The Washington Post published a piece entitled, “Tucker Carlson’s wild, baseless theory blaming the FBI for organizing the Jan. 6 Capitol riot.” This article is the only one from the left (that I can find) which offers its readers anything remotely close to a serious critical analysis. Virtually all the others cite this story as authoritative, if they bother citing anything at all. WaPo offers two primary arguments to discredit the theory asserted by Revolver and Carlson.

First, they point to social media posts by Thomas Caldwell, an alleged member of the Oath Keepers organization who has been charged with crimes related to his participation in the events of January 6. His social media posts seem to indicate that “PERSON 2” in the Caldwell indictment was in fact Caldwell’s wife. The indictment includes a text message from Caldwell to an alleged co-conspirator stating, “…[PERSON 2] and I will be in a hotel within striking distance of the city…” (see page 11 of the Caldwell indictment). Caldwell posted numerous pictures of him with his wife that day and it is reasonable to assume that they stayed in the same hotel room. Given that she is not named anywhere else in the indictment, and will almost assuredly meet the standard of “co-conspirator” it is seems logical that she is in fact “PERSON 2,” not an FBI agent. I agree with WaPo on this point, but that only accounts for one single unindicted co-conspirator; there are dozens more.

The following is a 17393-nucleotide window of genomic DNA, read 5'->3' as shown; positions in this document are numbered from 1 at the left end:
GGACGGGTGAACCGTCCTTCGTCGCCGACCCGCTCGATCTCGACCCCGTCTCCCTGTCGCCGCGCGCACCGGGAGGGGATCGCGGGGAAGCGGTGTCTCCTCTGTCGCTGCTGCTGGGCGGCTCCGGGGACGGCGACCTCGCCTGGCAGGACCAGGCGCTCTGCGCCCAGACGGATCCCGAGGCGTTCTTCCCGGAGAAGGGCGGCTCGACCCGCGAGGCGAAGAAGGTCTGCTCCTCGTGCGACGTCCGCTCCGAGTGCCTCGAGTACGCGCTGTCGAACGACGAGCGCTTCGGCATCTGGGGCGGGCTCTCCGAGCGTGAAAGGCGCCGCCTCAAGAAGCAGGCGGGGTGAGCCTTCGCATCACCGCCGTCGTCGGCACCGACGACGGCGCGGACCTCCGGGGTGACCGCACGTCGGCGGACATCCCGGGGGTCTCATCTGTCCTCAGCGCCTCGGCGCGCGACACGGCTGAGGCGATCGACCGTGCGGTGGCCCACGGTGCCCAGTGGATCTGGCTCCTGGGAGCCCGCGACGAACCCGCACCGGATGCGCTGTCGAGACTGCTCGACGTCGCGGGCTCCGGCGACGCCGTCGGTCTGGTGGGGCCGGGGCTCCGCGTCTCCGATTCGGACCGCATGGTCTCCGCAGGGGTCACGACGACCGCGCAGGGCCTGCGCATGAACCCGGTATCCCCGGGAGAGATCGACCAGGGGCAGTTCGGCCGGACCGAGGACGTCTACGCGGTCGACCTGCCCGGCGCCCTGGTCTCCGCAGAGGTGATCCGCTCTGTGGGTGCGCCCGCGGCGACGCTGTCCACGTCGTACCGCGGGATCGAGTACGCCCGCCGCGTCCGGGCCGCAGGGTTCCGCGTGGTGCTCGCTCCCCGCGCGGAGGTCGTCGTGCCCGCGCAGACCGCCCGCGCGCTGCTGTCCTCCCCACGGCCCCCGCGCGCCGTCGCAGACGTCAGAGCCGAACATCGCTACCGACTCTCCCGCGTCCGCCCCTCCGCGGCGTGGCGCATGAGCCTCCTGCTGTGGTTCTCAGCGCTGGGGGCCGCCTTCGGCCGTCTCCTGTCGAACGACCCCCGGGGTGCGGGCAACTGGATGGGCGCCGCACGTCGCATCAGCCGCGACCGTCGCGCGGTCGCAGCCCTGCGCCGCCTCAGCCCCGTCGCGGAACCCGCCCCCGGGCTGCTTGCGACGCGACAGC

The second point is the most important as it is cited by numerous other stories. WaPo claims, “[l]egal experts say the government literally cannot name an undercover agent as an unindicted co-conspirator.” They provide a court case to back that claim up. The case, US v. Rodriguez 765 F.2d 1546 (11th Cir. 1985), is a 1985 case from the Eleventh Circuit Court of Appeals, which involves a drug dealer appealing his conviction of a conspiracy charge (among other things). The court states, “The government acknowledges that Rios and Jimenez [an FBI agent] cannot be considered parties to the illegal agreement since government agents and informers cannot be conspirators” (Id at 1552, 11th Cir. 1985). In my opinion, this case alone is not sufficient to support WaPo’s claim.